From Film Independent
Q: I’m in the process of wrapping up a movie. I just discovered that the title we’ve been using, and the title I love, was the title of a little known [major studio] film from back in the ’70s. Can I still use the title?
I believe it was Joe Eszterhas who once wrote “what’s in a name?” From a legal perspective, what’s usually in a name is a trademark. Trademark law allows a party to reserve a name for itself for use in connection with particular goods or services. If I own a company that uses the mark CINCO as a brand of toys, you can’t come around and use that same mark or any confusingly similar mark (like SINCO) for toys because not only would you be making money off of my hard work (by confusing consumers into buying your products thinking they were mine) but you’d be doing harm to the consumers themselves (who would be stuck not with my ingenious creations but with your inevitably crappy ones). In sum, when you get to issues of whether or not you can call something by a particular name, it’s usually trademark law that comes into play…
"So is it that simple? I can’t use the title because someone else already has and thus must have trademark rights in the name?" Simple? Of course not. See, there’s a twist. Trademarks generally do not protect a singular title of one work…
For 30 Facebook credits ($3) you can rent one of the 20 Miramax titles available on Facebook for 30 days, however, the rental period ends 48 hours after you start watching it. The Miramax movie app can be watched on the iPad and GoogleTV.
The films available are some of Miramax’s top films:
Good Will Hunting
No Country for Old Men
(Source: Los Angeles Times)
Indiepix unlimited, online subscription VOD, will feature unlimited streaming of premiers from Venice, Tribeca, Cannes, and Sundance film festivals. $7.95/mo (first month free) will get you 200 titles that’s ramping up to 500 by the end of summer. The LA Times is presenting sponsor and Filmmaker Magazine an affiliate launch sponsor.
As the world’s largest independent digital video distributor, NEW VIDEO Digital provides over 10,000 hours of film and television from more than 100 trusted brands to download and streaming platforms, including iTunes, Hulu, YouTube, Netflix, Xbox, and Amazon.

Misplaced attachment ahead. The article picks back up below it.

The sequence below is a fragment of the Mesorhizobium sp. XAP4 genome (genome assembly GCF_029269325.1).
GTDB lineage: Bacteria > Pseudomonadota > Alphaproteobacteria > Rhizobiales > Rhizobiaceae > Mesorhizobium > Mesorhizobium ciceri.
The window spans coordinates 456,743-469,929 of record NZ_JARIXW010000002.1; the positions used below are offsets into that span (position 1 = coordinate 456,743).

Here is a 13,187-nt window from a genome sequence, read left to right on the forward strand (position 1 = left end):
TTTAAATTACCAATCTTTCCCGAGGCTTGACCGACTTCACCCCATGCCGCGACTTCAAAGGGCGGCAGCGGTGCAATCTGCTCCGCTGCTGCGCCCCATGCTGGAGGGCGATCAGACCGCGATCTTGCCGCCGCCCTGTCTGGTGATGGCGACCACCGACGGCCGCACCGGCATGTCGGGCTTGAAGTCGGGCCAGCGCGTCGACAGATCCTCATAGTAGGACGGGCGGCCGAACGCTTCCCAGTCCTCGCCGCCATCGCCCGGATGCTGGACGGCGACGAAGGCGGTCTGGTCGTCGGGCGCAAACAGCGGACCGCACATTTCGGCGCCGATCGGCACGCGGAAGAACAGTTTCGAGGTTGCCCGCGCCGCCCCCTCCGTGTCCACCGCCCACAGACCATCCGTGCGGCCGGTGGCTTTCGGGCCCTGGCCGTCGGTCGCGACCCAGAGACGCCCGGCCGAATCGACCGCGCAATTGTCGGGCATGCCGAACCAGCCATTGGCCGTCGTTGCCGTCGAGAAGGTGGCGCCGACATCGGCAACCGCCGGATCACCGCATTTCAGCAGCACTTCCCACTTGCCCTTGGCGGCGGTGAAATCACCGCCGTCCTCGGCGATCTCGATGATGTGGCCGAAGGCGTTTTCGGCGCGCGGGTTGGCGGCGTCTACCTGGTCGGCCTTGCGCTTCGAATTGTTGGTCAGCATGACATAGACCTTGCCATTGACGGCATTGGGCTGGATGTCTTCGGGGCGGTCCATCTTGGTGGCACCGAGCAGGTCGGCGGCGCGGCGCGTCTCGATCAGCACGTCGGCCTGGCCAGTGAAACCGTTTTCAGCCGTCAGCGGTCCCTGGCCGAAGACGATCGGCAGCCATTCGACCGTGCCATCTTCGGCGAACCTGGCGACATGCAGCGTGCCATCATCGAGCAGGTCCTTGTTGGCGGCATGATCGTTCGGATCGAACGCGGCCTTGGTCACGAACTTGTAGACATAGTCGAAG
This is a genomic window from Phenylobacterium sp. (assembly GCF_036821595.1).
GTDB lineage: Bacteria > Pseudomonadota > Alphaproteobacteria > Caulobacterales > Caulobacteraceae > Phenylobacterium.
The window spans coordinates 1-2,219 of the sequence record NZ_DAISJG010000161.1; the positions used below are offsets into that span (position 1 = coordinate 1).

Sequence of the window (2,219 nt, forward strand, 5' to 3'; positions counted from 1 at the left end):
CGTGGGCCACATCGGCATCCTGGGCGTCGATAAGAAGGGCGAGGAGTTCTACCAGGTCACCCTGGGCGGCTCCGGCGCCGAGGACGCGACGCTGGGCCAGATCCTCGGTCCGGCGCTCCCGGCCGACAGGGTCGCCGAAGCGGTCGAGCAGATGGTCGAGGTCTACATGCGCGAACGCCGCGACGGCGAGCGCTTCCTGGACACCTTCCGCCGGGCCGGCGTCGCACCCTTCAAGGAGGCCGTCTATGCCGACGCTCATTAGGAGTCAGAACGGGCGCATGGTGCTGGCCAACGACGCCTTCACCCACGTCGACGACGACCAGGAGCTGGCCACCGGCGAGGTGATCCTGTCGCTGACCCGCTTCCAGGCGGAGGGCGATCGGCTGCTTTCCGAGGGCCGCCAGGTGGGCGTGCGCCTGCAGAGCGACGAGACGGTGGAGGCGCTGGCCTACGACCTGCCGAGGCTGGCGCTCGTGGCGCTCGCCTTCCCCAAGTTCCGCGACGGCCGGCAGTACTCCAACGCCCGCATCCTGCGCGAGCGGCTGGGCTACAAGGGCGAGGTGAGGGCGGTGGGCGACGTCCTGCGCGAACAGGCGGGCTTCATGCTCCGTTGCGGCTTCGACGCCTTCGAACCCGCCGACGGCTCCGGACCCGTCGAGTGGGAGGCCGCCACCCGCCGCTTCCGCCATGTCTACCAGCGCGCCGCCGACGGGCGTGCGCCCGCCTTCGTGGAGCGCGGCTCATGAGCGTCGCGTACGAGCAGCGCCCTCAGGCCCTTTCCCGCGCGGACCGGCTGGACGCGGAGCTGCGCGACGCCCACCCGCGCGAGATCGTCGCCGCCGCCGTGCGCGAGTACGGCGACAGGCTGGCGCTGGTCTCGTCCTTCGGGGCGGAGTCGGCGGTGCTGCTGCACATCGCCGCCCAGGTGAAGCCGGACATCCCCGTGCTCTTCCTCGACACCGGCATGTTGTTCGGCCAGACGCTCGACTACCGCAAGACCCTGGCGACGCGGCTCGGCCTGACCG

Entertainment One is a leading international entertainment company that specializes in the acquisition, production and distribution of film and television content.
eOne’s comprehensive network extends around the globe including Canada, the U.S., the UK, Ireland, Benelux, France, Scandinavia, Australia, New Zealand and South Africa.
Through established Entertainment and Distribution divisions, the company provides extensive expertise in film distribution, television and music production, kids programming and merchandising and licensing.
CRM has built a full suite of services to support filmmakers. Our services include encoding, systematic quality control and a state of the art transcoding and storage infrastructure. We offer transparent transaction and view reporting and real-time access to programming, sales and financial information 24/7 via our custom partner portal.
CRM can ensure your film reaches the widest audience possible by accessing our established distribution network across all leading digital portals and cable providers.
Inception Media Group accepts submissions of feature-length, English-language films, as well as a wide range of special interest programming including episodic and classic television, documentaries and cult films.
Premiere Digital Services encodes, transcode, processes, stores and distributes digital content anywhere in the world. We work with major studios and independent producers. We actively seek new content from around the globe and partnerships with content retail platforms.
Hollywood may film even fewer of its movies and TV shows in the United States if cash-strapped states and local governments cut the financial incentives that have been used in recent years to attract productions.
“The state incentives were initially launched to combat runaway production to Canada, so in the beginning it was the U.S. versus Canada,” Jeff Steele, a film finance expert and owner of the entertainment consulting firm Film Closings, Inc. told FOX411’s Pop Tarts column. “40 states later, it’s devolved into state versus state, with many states trying too hard to outdo each other, and ultimately cannibalizing their own incentive programs.”
Read more here.
From 2004-08, there was a flood of new capital that poured into the film industry.
Most of this money came from institutional investors like hedge funds, private equity firms and investment banks.
The bulk of that money went to the studios, but when their coffers were full, it trickled down into the independent markets.
Hundreds of millions of dollars were invested into independent film funds like Grosvenor Park, Aramid, Oceana, Winchester, 120db, Newbridge, Barbarian and many more.
As competition for viable projects increased, lending practices decreased. Soon, finance plans were looking for films, instead of the other way around.
Some of those funds are still around, but most are not.
More at The Wrap.
Dish Network out bid Carl Icahn and others for Blockbuster. Dish bid $320 million, which includes $228 million in cash.
Read more here.